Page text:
The Germans then started bombarding the Americans with heavy artillery, which looked phenomenal. Trees, moss, and earth were flying everywhere as the bombs started hitting everything in sight, and at the end, the main character was hit and the presentation ended. Perhaps most important for those looking for a more traditional Call of Duty experience, the presentation looked and felt less like typical over-the-top action; less Michael Bay and more like Steven Spielberg's Band of Brothers or Mel Gibson's Hacksaw Ridge. It was gritty, dirty, low-to-the-ground stuff.

Call of Duty: WWII

The second demonstration centred on the battle of Normandy, the beginning of the end of the conflict in Western Europe, and a powerful example of the horrors of war. Just as in the classic Spielberg film, Saving Private Ryan, the action started with the Allies arriving in boats, pushing onto the beach while the German's fired down at them mercilessly. The main character gets covered in bodies and has to abandon ship, jumping into the blood-filled water, and after making his way to the beach he gets the task of blowing an opening through the German defences, leading to an intensive sprint towards the bunker.

The quality of the audio-visual presentation was stunning, and it managed to suck us into the moment. Every detail, from the massacre on the boats to the gripping and horrifying dash to relative safety, looked exhilirating. If you've felt disconnected from the supernatural science fiction events of recent instalments, this'll more than making up for it, and it does so by simply focusing on putting you in the boots of a terrified infantryman surrounded by death. We then witnessed a firefight inside the bunker, and as our soldier moved through the frightening darkness, he was jumped by a German soldier, which led to an intense and brutal battle ending with the player having to mutilate the German with his own helmet.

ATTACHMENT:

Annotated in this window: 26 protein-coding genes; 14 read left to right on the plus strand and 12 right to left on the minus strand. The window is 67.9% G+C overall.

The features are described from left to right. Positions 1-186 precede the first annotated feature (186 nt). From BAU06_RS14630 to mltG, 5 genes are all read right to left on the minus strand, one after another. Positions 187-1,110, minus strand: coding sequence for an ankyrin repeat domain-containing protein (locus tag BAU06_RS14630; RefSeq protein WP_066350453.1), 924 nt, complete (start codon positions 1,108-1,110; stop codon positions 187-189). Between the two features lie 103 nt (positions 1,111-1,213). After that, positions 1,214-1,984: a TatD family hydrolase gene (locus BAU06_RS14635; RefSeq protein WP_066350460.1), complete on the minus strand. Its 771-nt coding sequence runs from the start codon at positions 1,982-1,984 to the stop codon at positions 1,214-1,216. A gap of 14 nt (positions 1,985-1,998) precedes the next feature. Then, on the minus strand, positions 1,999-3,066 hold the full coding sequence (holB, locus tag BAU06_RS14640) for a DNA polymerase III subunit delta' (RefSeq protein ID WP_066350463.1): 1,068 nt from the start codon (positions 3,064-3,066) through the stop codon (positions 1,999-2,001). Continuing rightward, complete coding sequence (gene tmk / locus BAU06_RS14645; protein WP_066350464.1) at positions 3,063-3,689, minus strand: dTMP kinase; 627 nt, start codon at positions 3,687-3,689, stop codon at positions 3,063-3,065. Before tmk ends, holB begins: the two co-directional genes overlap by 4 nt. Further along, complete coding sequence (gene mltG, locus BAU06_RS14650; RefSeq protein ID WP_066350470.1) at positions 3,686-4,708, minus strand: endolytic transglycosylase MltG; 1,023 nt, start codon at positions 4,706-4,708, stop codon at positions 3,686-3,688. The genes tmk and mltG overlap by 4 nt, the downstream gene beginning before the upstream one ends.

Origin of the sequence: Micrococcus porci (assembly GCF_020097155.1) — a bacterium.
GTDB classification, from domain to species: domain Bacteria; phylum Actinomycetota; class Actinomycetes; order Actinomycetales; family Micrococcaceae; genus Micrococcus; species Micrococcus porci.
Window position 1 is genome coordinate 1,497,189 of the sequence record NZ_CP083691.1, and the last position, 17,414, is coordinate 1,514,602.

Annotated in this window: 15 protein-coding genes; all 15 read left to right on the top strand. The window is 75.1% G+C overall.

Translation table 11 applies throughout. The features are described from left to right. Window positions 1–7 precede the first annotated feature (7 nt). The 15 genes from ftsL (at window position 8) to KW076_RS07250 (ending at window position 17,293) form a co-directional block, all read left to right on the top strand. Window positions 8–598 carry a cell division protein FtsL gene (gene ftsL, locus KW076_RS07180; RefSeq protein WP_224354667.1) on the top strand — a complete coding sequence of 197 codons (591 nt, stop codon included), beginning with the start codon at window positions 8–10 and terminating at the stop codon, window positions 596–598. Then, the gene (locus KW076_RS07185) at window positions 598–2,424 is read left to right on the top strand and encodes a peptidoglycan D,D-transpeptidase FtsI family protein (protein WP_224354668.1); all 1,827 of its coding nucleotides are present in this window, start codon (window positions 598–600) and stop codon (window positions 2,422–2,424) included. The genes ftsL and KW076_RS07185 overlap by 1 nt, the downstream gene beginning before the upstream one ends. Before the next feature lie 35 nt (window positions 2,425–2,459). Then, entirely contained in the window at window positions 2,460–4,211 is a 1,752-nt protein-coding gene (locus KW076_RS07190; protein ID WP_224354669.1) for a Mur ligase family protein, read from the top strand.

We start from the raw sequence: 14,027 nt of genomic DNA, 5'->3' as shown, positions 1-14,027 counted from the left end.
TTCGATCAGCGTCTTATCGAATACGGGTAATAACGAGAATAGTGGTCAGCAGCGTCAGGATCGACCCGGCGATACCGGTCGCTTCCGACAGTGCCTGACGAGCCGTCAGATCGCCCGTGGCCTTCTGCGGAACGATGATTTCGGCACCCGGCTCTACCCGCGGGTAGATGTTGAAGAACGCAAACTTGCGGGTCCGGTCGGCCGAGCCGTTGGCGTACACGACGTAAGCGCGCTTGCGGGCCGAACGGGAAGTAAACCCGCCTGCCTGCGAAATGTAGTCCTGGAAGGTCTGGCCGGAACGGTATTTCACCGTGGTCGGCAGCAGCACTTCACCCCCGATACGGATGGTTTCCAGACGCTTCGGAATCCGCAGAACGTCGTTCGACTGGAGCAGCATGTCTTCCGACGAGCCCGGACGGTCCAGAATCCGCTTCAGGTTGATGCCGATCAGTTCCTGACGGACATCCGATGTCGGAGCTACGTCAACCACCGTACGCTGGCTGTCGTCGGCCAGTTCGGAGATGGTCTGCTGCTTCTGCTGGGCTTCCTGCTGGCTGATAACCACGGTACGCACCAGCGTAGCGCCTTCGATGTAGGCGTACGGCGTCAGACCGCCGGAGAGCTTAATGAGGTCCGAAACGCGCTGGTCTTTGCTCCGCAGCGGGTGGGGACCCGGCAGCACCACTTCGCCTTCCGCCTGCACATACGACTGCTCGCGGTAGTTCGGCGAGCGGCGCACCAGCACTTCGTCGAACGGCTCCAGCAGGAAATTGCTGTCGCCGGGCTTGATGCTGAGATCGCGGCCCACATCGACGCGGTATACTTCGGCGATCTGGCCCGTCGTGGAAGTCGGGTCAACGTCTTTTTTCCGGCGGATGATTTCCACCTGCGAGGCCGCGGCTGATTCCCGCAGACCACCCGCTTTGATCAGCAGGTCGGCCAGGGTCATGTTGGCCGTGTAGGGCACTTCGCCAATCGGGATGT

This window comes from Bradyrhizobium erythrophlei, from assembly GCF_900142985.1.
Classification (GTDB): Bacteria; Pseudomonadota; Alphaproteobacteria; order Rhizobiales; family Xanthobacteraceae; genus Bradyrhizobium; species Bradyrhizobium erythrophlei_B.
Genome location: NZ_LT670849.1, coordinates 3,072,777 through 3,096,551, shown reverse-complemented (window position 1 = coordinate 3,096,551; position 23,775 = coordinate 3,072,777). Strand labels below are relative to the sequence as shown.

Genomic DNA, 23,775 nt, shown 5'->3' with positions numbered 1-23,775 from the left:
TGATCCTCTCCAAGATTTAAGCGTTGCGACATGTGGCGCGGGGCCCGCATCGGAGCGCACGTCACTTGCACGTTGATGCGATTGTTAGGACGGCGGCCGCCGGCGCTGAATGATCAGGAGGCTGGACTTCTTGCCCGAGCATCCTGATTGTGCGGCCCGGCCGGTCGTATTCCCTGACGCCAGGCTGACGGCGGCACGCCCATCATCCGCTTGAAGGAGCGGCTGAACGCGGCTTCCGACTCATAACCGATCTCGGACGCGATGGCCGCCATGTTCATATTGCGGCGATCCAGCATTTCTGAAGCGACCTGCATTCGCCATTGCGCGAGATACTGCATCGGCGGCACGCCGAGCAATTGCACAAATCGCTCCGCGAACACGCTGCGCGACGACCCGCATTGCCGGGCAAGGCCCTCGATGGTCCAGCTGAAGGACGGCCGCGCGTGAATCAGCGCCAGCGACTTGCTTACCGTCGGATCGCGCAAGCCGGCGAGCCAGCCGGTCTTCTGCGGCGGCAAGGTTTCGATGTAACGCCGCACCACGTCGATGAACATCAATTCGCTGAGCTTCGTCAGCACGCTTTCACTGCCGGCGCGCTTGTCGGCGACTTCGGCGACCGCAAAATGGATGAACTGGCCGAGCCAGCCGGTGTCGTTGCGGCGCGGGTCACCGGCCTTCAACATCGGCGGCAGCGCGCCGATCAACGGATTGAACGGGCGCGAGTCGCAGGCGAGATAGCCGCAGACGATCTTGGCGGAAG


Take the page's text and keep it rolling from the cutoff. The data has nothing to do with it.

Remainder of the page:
The Normandy and Hürtgen missions were carefully selected to show both the stealthy and all-action aspects of the game, and they did a good job of doing just that. Even though the Normandy demo was more impressive from an audio-visual perspective, the Hürtgen demo was more gripping, and it felt like a step in a new direction for the Call of Duty series.

Call of Duty: WWII

Condrey wrapped up the presentation with a short documentary showcasing the development process, which jumped from talking to army experts to travelling around Europe, before finally coming back to the crew as they explained their excitement about going back to the roots of Call of Duty. Condrey also delved into the importance of providing a multiplayer experience worthy of the Call of Duty name, and how it was a far cry from the exo-suits and robots of the newer games, instead focusing again on this boots-on-the-ground gameplay. It's also worth noting that WWII will feature three new modes: Division, War, and Headquarters.

Instead of providing in-depth descriptions of each mode, Condrey gave us an idea about tone, saying how he wants the multiplayer to make you feel more like a character having an impact on the war than a lone wolf fighting for your own survival. Customising your character in Call of Duty: World War II has therefore received a great deal of attention. Headquarters, meanwhile, are social hub spaces, where players can interact and meet outside of battle. We asked for more details, only to be told that we're going to have to wait for E3.

Finally, we had to ask whether they ever considered calling the game Call of Duty 5, as it feels like the freshest and most radical Call of Duty since Modern Warfare, but the team stands by World War II, and think it's a fitting name that describes the essence of the game. The common theme of the presentation might have been how they're "going back to the roots" of the series, however, it seemed to us as being the exact opposite. Call of Duty: World War II might be returning to where it all began, but it looks like it's going to be the most refreshing entry in the series for quite some time.

Call of Duty: WWII